Schema markup, also known as structured data, is not a new concept. It’s many benefits have been written about in some great blog posts on how you can use it with your website, none of which need to be re-written here.
The Digital Relativity Development team has been using Schema for years with website projects for features like events, locations and more. We’ve even optimized our content for Bluetooth speakers to read out loud. We are constantly seeking new opportunities that leverage the strengths of Schema.
Schema and COVID-19
One such opportunity presented itself in March, when a new Schema vocabulary was released to help make COVID-19 special announcements easier to find by those that needed the information quickly.
“While there is no shortage of coronavirus content on the internet, the American people need access to the most up-to-date public health guidance and most relevant information on Coronavirus Disease 2019 (COVID-19) testing facilities in their communities. The White House and key Federal agencies are working alongside Schema.org to help ensure these critical resources surface across online search engine results”Michael Kratsios, Suzette Kent, and Ory Rinat
The release of The Covid-19 Special Announcement Schema, created as a collaboration between Federal Agencies and Schema.org, provided additional Schema tags that had the ability for search engines and other online tools to pick up pieces of pandemic-related information and differentiate them from other pages.
Our Development team recognized this opportunity as a way to help several organizations and agencies in the state of West Virginia make critical COVID-19 information more readily available to its citizens. The solution? A simple, ultra-light WordPress plugin that automatically generates the necessary mark-up.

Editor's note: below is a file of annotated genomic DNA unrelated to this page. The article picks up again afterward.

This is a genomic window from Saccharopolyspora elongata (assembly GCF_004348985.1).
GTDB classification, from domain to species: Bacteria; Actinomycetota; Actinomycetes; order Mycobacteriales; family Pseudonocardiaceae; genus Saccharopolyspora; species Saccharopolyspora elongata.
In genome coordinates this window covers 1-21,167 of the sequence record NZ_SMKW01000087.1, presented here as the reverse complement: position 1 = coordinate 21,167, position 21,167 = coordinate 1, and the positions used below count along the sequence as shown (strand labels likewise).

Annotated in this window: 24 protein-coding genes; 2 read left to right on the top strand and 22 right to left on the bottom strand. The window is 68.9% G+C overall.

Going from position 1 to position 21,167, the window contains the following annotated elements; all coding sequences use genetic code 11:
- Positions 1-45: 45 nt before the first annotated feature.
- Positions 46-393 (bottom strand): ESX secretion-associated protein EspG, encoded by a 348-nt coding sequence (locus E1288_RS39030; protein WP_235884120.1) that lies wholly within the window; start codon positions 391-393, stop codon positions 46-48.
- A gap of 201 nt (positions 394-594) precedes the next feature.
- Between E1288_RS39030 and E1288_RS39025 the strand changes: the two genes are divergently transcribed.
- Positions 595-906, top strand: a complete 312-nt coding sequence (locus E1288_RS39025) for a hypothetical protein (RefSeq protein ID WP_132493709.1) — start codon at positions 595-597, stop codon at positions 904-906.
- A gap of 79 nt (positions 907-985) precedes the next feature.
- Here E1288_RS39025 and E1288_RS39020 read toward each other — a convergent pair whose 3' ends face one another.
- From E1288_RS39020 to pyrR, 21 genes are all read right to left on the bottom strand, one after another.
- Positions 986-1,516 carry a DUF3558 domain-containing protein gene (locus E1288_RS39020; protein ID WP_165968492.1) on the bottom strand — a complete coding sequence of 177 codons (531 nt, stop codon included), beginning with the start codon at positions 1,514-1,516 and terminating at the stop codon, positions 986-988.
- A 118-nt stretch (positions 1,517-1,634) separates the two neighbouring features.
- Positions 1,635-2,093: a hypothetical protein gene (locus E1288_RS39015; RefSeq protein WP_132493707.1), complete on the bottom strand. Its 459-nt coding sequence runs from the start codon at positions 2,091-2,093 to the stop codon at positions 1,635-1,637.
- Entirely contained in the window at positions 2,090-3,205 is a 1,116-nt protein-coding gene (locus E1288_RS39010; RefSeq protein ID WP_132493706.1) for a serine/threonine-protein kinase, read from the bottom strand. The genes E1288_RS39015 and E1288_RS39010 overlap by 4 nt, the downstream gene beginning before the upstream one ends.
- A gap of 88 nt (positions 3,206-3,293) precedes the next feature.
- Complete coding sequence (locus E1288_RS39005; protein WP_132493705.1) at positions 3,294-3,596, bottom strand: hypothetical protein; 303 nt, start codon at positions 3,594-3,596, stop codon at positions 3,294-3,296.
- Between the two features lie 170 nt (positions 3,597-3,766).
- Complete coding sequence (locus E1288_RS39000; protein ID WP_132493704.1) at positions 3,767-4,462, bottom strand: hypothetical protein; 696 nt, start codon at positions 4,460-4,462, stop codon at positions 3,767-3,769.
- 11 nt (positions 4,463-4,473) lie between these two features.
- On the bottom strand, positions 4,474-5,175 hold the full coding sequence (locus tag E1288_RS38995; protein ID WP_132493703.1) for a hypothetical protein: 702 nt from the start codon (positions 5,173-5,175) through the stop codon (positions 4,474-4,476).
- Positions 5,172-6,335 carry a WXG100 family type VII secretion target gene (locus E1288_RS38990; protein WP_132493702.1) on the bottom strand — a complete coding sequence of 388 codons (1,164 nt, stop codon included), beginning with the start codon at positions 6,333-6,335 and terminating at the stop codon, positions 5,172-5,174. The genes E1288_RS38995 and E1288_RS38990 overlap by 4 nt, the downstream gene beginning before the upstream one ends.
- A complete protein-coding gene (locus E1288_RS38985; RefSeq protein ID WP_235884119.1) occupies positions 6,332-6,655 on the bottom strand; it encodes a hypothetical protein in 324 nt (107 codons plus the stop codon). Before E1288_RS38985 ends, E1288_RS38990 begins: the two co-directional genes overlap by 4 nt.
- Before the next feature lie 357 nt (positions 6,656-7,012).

How Does it Work?
This plugin does one thing and one thing only: help find critical information quickly. There is nothing to configure. There is nothing to layout. Simply install the plugin and generate a shortcode to place on pages containing important Covid-19 resources and information.
There are several fields available and only one required field, spatialCoverage. Fields include:
- spatialCoverage – This is the only required field because we can’t guess it. Where, geographically, does this apply to? We recommend using language like “Fayetteville”, “West Virginia”, “United States” (City, State, Country) or simply the name of the state and the country.
- expires – When does this information expire? By default, the system will say “30 days from today.”
- name – Name of the alert, which defaults to the page name text; the body of the alert defaults to the excerpt of the current page.
- datePosted – Notification date; by default, uses the date the current page was published.
- dateModified – Notification modification date. By default, uses the date the current page was last modified.
- url – Web address associated with the alert; uses the page URL by default.
- newsUpdatesAndGuidelines – Web address for further updates and guidance; defaults to current page.
- diseasePreventionInfo – Web address for disease specific info; defaults to current page.
An example of the shortcode:
[covid_19 name="Travel Alert from West Virginia State Parks" spatialCoverage="West Virginia, United States"]
‘Name‘ is the title of the alert and ‘spatialCoverage‘ is the geographic area affected by the alert. It supports additional fields, like ‘text’ for custom alert text. The only required field is ‘spatialCoverage‘. Everything else, the plugin will pull from the page it’s on.
You can download the plugin here, or complete this form to send to your web developer:
Need some assistance with Schema implementation on your website? We are happy to help. Drop us a line.